The next day we awoke to the dawn chorus and enjoyed some bird-watching from our porch before breakfasting. We then went on a more traditional, vehicle-based safari. This was excellent and we were fortunate enough to see a leopard, two groups of lion (one with a wildebeest kill) and many other large mammals. We enjoyed a tasty picnic lunch under a spreading acacia and returned mid afternoon in time for a swim and another great sunset over the Rufiji River. I could write more about the game drive but it is enough to say that it was excellent. This area of Selous has a wide variety of safari activities to choose from: driving, walking and boat safaris are all available here. This makes it a superb location for groups with varied tastes in safari

The next morning I requested another boat safari; this is something that is particularly special in Selous. The only comparable locations for birding on a boat safari are the Kilombero and the Wami Rivers. These however do not compare to Selous for the diversity and abundance of wildlife.

As we pulled away from the bank a large number of Ptychadena anchietae (ridged ‘rocket ‘ grass frogs with very powerful back legs) leapt spectacular distances, looking for shelter as our bow pulled back and exposed them. This was a nice cheerful start to another memorable boat safari.

‘Look! Crocodiles have a baby hippo!’ our guide exclaimed slowing the boat and pointing. Sure enough we could see a lone baby that had become separated from its mother. As we watched it was rolled and snapped at by a huge crocodile. The sharp teeth scored beep lines in the rubbery hide and the baby hippo’s ears flicked in panic. Crocodile usually drown their prey rolling them in the water until their strength gives out (before hiding the body underwater to soften up). I couldn’t help but think it must be pretty difficult to drown an animal so well adapted to an aquatic existence that it can suckle under water. It struggled desperately towards the safety of the sand spit but was rolled again and again. Its strength was fast failing and we left the uneven struggle to its inevitable conclusion. When we returned a few hours later there was no sign of the hippo.

As we continued we saw several journeys of giraffe coming to drink with their legs splaying into giant arches. The giraffe were great to watch but it was the elephants that stole the day, completely upstaging them. First we came across an old bull wallowing in the mud at the edge of the river. His skin glistened, slick with brown Rufiji mud and he flicked huge clods from his tusks, rumbling his satisfaction deep in his throat. Next we encountered the large herd of females and babies, this time on the other side of the river.

We enjoyed cold sodas whilst watching a herd of around fifty impala coming down to drink. We sat in silence watching for a crocodile strike, this time the Impala were lucky. They had chosen their drinking spot well, with shallow water for a good distance allowing them to see the approach of any deadly living dinosaur.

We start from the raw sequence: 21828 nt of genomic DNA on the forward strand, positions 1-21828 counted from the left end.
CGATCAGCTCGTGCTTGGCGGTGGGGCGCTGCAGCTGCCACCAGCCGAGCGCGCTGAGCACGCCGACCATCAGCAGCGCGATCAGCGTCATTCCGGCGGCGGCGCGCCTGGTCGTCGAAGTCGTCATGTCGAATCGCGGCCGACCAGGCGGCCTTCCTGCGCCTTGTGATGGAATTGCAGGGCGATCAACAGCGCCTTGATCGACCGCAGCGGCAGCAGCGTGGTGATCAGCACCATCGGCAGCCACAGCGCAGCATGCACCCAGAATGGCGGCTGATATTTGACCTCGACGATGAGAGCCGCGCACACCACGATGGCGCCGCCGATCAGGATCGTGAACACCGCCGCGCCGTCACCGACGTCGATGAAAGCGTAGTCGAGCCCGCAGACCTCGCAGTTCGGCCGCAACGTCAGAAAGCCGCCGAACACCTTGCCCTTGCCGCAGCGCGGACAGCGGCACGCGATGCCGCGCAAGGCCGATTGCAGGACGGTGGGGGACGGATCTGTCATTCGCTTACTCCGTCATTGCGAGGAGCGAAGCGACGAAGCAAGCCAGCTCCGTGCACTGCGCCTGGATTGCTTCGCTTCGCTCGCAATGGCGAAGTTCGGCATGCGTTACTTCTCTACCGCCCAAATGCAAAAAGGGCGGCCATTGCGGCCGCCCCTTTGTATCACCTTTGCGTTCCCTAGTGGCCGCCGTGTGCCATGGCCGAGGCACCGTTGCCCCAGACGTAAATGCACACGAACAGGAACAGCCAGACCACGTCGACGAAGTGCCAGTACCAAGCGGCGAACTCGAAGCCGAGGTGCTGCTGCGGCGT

Bird Island is so named because it is how to breeding colonies of spoonbills, open billed storks and ibis. It a small island literally covered in birds. The scrub was festooned with nests and the cries of hungry fledglings filled the air. We were also rewarded with a good view of the timid black crake. Crocodiles lurked below nests that overhung the water, waiting for any unwary youngster to fall.

As the sun rose and the temperature started to rise we began our journey back to Rufiji River Camp. Storks stood on the sand banks, arrow-straight with wings spread, allowing the wind to cool the blood in their capillaries (acting as a radiator like elephants’ ears).

We happened upon a final magical moment as two young bull elephants entered the river and swam using their trunks as snorkels. Then they began to play-fight and wrestle sending up huge plumes of spray. The clack of ivory on ivory, the splashing and trumpeting contrasted to the gently gurgling of the water. Eventually they tired of their teenage boisterousness and stood to dry, glistening in the sunlight. This was a splendid finale to a memorable weekend in Selous.

Boat safaris are very comfortable and by far the most relaxing way of exploring the Selous. I enjoyed every minute of it and will definitely return for more. For birdwatchers especially a boat safari in the Selous is one not to miss. Whilst we waited at the airstrip a herd of about twenty elephants came onto the runway and had to be chased away! As I boarded the plane for my flight back to Dar it was with regret to be leaving so soon.

Visit Wild Things Tanzania Safaris for more information on visiting the Selous.

Article Source: http://www.ArticleStreet.com/

By: Roy J Hinde